I think this crackpot theory of mine was cemented Friday night when I went to the Sox game with Zuch and a few other friends. Granted, it was a cold night game, and we sat in the club section (ahem, the LG Skyline Club section, as Hawk Harrelson so dutifully refers to it each time a foul ball lands there), which can distort the perceptions a bit. But even still, that familiar good vibe I always get at baseball games was hard to find. Too many colors, too much motion, too much "(I Don't Wanna Lose) Your Love."

Of course, it's not just the Cell. I'm fairly certain the P.A. at Wrigley is several decibels louder than it was, say, six or seven years ago. And for what? A more intense atmosphere? Regular-season baseball is as much about intensity as government work. Trying to fabricate intensity with intro music is futile and obnoxious.

Whether it spawns interest in a new league or not, I do think the tension between escapism and sobriety is poised to build in the next few decades. Ideally, it wouldn't be an all A versus all B choice; rather, both A and B would be a ticket away.

Us romantics have grudgingly tolerated the MLB on FOX for fifteen years, but if we can no longer enjoy the live experience, it may be time to split the congregation and start a new church.


Compensation for...?

>> Wednesday

Two words, Eddie: Speaking. Gigs.

"While the NCAA, its member conferences and schools, and its for-profit business partners reap millions of dollars from revenue streams ..., former student athletes whose likenesses are utilized to generate those profit centers receive no compensation whatsoever," the suit claims.
I'm not saying that NCAA athletes shouldn't be compensated, but I think that ship sailed on O'Bannon--ohhh--fourteen years ago.
The lawsuit seeks unspecified damages and calls on the NCAA to pay the former athletes what it has allegedly made from the use of their images.
What you call damages, some call free publicity. The NCAA is still using your image to make you look like a hero a decade and a half after your playing career. CAPITALIZE.


Welcome Back

>> Monday


Weau is me

>> Wednesday

(Oh, right, we have a blog...)

Prior to Tuesday night's game, Grammy Award-winning singer Sheryl Crow performed the Star Spangled Banner at Busch Stadium.

But she didn't sing O Canada -- and neither did anybody else. Instead, an instrumental version of Canada's national anthem was piped through stadium speakers.

After the game, the 28-year-old Morneau told reporters that Major League Baseball could have handled the situation better.

"I wasn't very impressed with that to tell you the truth," he said Tuesday night. "You figure they could find somebody to come and sing the song. They have a hockey team here, the Canadian teams play here.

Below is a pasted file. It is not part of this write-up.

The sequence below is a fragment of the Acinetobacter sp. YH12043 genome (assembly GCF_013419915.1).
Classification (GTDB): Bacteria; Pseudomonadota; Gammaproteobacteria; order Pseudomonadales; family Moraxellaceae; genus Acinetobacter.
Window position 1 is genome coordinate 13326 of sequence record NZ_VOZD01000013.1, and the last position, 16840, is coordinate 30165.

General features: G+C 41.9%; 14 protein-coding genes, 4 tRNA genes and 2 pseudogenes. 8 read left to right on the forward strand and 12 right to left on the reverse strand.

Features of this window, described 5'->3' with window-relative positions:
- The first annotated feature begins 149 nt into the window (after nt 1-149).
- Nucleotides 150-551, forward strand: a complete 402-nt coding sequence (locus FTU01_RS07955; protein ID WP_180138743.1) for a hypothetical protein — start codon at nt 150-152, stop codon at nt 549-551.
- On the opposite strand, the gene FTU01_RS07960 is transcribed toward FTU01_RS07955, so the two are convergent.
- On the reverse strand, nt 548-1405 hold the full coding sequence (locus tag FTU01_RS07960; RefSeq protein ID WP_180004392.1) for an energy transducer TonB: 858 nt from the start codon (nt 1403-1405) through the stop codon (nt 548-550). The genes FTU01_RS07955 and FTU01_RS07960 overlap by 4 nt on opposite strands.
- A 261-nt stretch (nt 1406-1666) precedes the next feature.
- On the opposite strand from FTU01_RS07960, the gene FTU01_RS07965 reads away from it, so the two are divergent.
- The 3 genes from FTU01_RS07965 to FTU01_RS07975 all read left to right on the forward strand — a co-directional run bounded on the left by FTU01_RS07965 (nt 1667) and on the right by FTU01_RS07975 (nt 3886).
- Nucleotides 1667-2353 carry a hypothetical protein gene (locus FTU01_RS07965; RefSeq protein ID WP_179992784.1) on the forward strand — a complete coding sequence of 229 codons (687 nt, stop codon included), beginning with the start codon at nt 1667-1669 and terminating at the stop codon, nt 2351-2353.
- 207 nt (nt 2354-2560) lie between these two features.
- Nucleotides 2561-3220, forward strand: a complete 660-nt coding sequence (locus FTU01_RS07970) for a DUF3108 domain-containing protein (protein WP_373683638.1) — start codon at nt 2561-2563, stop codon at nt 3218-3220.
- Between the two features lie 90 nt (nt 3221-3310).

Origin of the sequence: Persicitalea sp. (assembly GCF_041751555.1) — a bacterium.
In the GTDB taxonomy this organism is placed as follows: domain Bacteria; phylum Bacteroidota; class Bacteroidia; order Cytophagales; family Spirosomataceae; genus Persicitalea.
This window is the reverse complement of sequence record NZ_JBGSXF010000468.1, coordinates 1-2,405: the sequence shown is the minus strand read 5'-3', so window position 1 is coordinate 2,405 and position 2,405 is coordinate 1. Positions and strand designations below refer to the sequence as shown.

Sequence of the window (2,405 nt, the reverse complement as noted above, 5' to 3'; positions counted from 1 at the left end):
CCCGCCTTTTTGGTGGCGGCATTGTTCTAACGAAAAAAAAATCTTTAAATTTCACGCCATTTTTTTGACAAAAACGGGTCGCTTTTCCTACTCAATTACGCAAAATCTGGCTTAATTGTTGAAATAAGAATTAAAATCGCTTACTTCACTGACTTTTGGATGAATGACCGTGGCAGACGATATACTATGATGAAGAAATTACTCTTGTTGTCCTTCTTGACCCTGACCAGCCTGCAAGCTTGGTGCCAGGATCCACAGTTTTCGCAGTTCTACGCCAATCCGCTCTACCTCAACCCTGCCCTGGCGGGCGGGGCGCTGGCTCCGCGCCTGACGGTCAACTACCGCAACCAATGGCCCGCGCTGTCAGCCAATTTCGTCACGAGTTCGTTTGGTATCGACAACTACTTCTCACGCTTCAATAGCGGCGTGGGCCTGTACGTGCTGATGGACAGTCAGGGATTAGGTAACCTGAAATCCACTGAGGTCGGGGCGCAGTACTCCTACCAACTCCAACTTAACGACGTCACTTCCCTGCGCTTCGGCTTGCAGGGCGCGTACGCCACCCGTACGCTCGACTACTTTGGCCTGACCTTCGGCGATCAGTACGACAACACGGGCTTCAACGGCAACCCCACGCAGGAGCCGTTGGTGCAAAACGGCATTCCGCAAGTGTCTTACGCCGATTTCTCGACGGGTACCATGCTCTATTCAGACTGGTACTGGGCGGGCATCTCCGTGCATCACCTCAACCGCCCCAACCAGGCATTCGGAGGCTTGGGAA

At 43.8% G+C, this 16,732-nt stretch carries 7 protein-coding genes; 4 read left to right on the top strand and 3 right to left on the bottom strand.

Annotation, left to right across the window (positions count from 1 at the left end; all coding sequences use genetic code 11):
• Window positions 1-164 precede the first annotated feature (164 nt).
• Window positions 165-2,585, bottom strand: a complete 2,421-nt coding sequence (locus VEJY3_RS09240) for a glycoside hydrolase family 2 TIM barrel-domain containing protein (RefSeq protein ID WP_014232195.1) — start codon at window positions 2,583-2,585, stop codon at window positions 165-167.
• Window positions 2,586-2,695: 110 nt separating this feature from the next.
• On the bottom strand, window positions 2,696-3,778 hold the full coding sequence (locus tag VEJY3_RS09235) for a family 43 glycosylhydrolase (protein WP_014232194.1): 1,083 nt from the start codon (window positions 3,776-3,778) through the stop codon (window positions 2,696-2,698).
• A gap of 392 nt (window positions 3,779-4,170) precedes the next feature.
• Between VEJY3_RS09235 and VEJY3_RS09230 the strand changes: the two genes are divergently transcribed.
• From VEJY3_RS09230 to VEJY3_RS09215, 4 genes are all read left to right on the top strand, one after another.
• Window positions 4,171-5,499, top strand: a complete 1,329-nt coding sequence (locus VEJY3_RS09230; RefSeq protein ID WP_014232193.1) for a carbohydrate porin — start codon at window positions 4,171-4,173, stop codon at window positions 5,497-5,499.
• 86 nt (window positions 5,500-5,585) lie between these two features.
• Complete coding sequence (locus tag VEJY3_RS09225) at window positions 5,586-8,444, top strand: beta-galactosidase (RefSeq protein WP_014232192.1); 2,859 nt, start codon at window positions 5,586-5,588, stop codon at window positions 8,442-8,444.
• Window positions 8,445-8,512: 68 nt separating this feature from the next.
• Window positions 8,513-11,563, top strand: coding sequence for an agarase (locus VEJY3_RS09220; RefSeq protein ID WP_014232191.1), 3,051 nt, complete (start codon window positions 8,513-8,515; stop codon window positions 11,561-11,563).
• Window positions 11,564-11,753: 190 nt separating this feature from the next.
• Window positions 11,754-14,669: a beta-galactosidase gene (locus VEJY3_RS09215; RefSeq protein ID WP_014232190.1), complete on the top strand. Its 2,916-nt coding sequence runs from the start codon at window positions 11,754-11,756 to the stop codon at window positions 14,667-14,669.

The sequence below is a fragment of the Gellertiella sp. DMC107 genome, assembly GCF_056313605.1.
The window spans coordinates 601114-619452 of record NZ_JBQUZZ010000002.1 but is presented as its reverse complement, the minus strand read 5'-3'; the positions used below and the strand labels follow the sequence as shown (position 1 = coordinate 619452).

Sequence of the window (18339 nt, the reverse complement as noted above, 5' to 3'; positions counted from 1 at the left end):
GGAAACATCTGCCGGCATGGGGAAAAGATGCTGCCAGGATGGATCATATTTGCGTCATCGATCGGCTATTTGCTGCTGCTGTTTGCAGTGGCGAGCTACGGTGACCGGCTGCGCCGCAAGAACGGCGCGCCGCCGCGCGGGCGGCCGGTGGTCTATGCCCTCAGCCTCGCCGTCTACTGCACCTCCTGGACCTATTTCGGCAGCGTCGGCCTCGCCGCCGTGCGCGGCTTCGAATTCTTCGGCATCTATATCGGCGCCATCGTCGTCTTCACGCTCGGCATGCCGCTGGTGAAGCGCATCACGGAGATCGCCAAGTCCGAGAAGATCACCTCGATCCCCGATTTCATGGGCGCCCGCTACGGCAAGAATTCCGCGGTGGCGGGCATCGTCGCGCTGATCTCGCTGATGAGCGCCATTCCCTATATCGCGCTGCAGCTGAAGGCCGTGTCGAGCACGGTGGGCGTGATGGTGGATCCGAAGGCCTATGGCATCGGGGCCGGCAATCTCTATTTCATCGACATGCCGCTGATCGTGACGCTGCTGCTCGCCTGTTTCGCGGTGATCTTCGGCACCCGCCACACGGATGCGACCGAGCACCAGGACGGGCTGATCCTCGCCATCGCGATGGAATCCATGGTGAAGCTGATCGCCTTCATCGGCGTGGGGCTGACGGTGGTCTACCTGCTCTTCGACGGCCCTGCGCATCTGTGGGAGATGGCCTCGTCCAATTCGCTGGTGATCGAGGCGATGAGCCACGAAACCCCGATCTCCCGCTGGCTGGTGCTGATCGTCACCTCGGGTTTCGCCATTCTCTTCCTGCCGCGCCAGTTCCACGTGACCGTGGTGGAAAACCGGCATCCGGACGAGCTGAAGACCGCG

"It's something that didn't really go over too well. I think if it happened the other way around, if they were playing in Toronto and they did that, it would have been a lot bigger deal. But nothing you can do about it."

Oddly, the Dominican-born players--who outnumber Morneau's countrymen almost seven-to-one league-wide but didn't hear their anthem played via boombox, MIDI, kazoo or any other audible medium--had no complaints.


Totally misleading headline department

>> Monday

Even if it said "starter" that wouldn't be accurate. Either way, I want Brian Cook's pubilcist working for me. I could be "acclaimed writer."


Correlation may be causation: Is Zach Randolph the worst NBA player of all time?

>> Thursday

Now, for the next installment in my continuing series of commentaries on trades between bad franchises no one cares about, news today is that Zach Randolph has been traded by the L.A. Clippers to the Memphis Grizzlies.

How very appropriate.

As many of you may already know, I have an intense, borderline-pathological dislike for ol' Snack-Attack Zach that's particularly inexplicable considering he's never done anything in his career to hurt my hometown Bulls. Really, my only genuine beef with the guy is the utter stylelessness of his game, which helps preserve the legacy of unwatchable post-Jordan II iso-postup tuhrri-ball.

That said, I can't help but laugh over the fact that he has once again been shipped off to an arguably worse team than the already bad one he's left.

Blazers-->Knicks-->Clippers-->Grizzlies. Throughout his career, Randolph starting for your team has proven a pretty good indicator that your team's fortunes are not so good and are probably going to stay that way.

Randolph did come off the bench for playoff teams in Portland his first two years--the second of which saw him play significantly playoff minutes. Since becoming a full-time starter in his third year, however, Randolph has played for a 50-game loser every year but one--that being his first season starting with Portland, 2003-2004, which saw the Blazers finish 41-41.

Granted, Randolph hasn't been surrounded with the best of talent in that time, but I can't help but feel he's a big part of the problem. Cherrypicking a single advanced metric to prove my point, Randolph finished the year with only 3.1 win shares--good for only third on a 19-win Clippers team. The year before last, he compiled only 2.9, which put him fourth on a 23-win Knicks team. To put it another way, he was only about as valuable to the Clippers as YCS favorite (but subpar NBA player) Steve Novak and less valuable to the Knicks than Nate Robinson.

Of course, things are unlikely to improve for the Grizzlies, which could mean Randolph will have a few more 50-loss seasons on his record by the time he leaves Memphis (if the Grizzlies don't leave there first). That leads me to wonder: Who has the alltime worst winning percentage as a starter in NBA history? Is such a stat kept? If so, I would imagine big Zach is in the running.


So disappointing

>> Wednesday

The Pirates make a trade. The trade upsets the players. The players lash out at management. 79 articles are written about the trade. And not a single one has "mutiny" in the headline. How does this happen???